Dancing With the Stars Finale!

November 30, 2009 at 1:51 pm Leave a comment

I sometimes believe I am the only person in Hollywood who actually watches Dancing With the Stars. Although it’s been a Nielsen monster for years now, I’ve had conversations about it with friends, fellow writers, film producers, and few of them have ever had more than a glance at the show. As I explain to them why I enjoy it, they all get this curious but vaguely-concerned look on their face, like I’m describing a drug trip and they’re checking ahead in their calendars for available intervention dates. The disconnect reminds me of the way that JAG ran for something like 500+ episodes while not a single “cool” person in LA ever said one word about it, even in snark.

I am sure, if I attempted to list every quality I appreciate in it, someone could point me towards a show that did such-and-such in a much hipper way. Attractive and popular people are not at all shy about crushing on So You Think You Can Dance. But considering the number of veterans of that show appearing in the ABC ballroom, it’s practically DWTS’s farm league. Anyway, if you’re an Idol fan or can’t get enough of America’s Got Talent, I can’t argue you off of that. You’re probably hooked for many of the same reasons I am. Mine’s just less cool; and I can live with that.

And I will continue to be hooked even as I, regretfully, stop reviewing episodes for I’m Not Here to Make Friends. Allison and Bryan have been phenomenal hosts, and ever-so indulgent for these treatise-length write-ups I whang together. But when the new season starts next year I am going to be hip-deep in other writing work. If my pals will allow me one final plug, you can check my website ( http://www.nicholasthurkettle.com/ ) for any news that may arise on that front.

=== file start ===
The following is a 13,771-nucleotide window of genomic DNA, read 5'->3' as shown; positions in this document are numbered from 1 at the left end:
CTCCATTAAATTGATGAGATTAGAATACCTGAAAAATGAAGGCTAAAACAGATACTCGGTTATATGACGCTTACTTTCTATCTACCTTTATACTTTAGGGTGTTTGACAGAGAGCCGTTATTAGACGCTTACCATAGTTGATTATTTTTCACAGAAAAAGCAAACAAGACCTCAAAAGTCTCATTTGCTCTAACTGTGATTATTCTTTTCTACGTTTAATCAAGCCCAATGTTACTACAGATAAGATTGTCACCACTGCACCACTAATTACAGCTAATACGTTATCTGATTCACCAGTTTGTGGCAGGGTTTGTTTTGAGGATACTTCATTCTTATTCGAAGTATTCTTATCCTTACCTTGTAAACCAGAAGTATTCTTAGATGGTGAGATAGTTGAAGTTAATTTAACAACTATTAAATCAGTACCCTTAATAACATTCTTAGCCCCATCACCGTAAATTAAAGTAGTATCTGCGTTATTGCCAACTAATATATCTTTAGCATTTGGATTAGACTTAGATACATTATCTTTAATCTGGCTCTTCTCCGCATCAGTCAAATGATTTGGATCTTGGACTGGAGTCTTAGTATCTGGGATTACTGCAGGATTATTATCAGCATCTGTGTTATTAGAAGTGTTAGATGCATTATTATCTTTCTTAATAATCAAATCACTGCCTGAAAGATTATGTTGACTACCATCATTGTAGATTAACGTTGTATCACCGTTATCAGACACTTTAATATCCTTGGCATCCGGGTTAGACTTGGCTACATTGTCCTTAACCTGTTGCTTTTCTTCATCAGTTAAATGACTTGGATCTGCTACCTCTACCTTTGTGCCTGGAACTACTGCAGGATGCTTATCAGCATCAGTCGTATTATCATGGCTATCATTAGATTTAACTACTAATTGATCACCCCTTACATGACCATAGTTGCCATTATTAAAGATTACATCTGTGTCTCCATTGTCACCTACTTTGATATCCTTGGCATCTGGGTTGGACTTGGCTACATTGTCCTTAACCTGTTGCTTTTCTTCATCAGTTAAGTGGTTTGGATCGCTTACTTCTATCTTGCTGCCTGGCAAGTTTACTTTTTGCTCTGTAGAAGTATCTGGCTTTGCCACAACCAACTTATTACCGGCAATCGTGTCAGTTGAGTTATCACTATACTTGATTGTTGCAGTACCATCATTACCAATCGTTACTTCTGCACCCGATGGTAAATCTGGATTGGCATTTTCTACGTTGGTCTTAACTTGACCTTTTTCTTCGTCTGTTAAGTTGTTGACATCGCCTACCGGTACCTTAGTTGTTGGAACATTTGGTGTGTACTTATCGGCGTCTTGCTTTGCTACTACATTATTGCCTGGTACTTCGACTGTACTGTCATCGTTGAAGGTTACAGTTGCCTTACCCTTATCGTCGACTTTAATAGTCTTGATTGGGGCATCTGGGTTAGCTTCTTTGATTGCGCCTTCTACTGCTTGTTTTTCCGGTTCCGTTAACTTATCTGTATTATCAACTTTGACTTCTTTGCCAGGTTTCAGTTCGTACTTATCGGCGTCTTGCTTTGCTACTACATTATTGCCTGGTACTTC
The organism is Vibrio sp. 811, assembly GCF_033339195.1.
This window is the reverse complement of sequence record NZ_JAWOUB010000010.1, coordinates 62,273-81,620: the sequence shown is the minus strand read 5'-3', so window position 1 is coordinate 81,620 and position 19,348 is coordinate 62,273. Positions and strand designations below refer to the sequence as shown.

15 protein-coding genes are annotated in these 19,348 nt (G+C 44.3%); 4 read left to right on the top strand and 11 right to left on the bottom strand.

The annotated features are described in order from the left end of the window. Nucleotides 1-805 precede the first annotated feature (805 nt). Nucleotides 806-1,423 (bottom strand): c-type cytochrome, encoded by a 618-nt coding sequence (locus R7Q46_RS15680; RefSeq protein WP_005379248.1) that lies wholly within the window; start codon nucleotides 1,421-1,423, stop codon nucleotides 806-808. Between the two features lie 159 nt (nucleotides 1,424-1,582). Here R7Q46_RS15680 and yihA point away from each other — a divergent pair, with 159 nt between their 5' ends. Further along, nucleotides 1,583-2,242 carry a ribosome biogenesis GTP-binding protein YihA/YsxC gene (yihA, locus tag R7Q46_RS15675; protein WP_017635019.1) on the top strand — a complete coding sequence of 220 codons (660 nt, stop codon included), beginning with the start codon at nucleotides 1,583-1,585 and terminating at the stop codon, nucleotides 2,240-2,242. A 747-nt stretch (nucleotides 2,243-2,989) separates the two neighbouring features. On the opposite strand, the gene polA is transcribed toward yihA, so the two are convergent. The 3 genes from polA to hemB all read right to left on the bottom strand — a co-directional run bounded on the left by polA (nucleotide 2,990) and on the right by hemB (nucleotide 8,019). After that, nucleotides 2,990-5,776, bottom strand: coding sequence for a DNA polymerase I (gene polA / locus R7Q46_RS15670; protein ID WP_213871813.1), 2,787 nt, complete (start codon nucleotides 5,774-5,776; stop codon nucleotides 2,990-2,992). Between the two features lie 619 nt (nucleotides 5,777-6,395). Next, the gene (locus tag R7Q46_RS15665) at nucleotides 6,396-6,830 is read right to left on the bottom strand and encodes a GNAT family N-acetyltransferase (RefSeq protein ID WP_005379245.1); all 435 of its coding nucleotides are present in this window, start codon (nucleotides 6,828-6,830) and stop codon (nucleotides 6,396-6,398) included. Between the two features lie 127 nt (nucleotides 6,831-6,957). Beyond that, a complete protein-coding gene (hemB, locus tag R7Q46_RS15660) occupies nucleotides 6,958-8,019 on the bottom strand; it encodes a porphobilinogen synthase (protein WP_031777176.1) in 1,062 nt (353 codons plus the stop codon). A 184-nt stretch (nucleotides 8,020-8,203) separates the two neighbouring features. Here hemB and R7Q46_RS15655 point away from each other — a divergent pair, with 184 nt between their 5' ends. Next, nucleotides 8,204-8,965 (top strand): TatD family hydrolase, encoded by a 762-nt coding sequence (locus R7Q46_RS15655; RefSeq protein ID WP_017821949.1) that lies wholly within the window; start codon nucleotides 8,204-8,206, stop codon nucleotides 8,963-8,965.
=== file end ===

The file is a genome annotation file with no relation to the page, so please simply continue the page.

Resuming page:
So, with thanks, let’s get down to business:

The opening parade of this season’s stars sure does jog the memory. Ex-contenders like Natalie Coughlin and Macy Gray no longer seem like they could have actually been part of this season. But I enjoy the party-style kick-off – it’s a celebration, not a bloodsport.

And then we have a montage fail! LIIIIVE! Tom really does have to be ready for anything, even when he’s off-camera and thinks he has a minute of interview time to sit down. By the time they get back from an unplanned commercial break, they have the montage cued up properly, and he’s had time to craft a joke about it.

The montage provides one particular treat: in Donny’s post-freestyle interview, he’s still absorbing the shock of that perfect 30; and crying real tears. It is astonishing to see that a man who has had apparently everything out of life he could want might still aspire in this chintzy place.

The night’s musical guest – restricted to one to convey extra honor, like a modern Super Bowl halftime – is Whitney Houston. Or, maybe it’s a Whitney Houston impersonator behind that eye-hiding hair. Is it a wig? Then again, an impersonator would not have been so subdued, so short of breath and vocally-contained. Where is that explosive emotion we remember? Those soaringly clear tones? Don’t get me wrong, it is vastly preferable to have her out there singing rather than some of the other things she’s gotten up to in the last ten years. But this new single “Million Dollar Bill” is one of those modern producer-driven well-made tracks where the person singing it is almost incidental. Later she returns for her old hit “I Wanna Dance With Somebody”. She can barely get through individual phrases in a verse, and lets the backup singers handle most of the chorus. It is something worse than bittersweet to watch.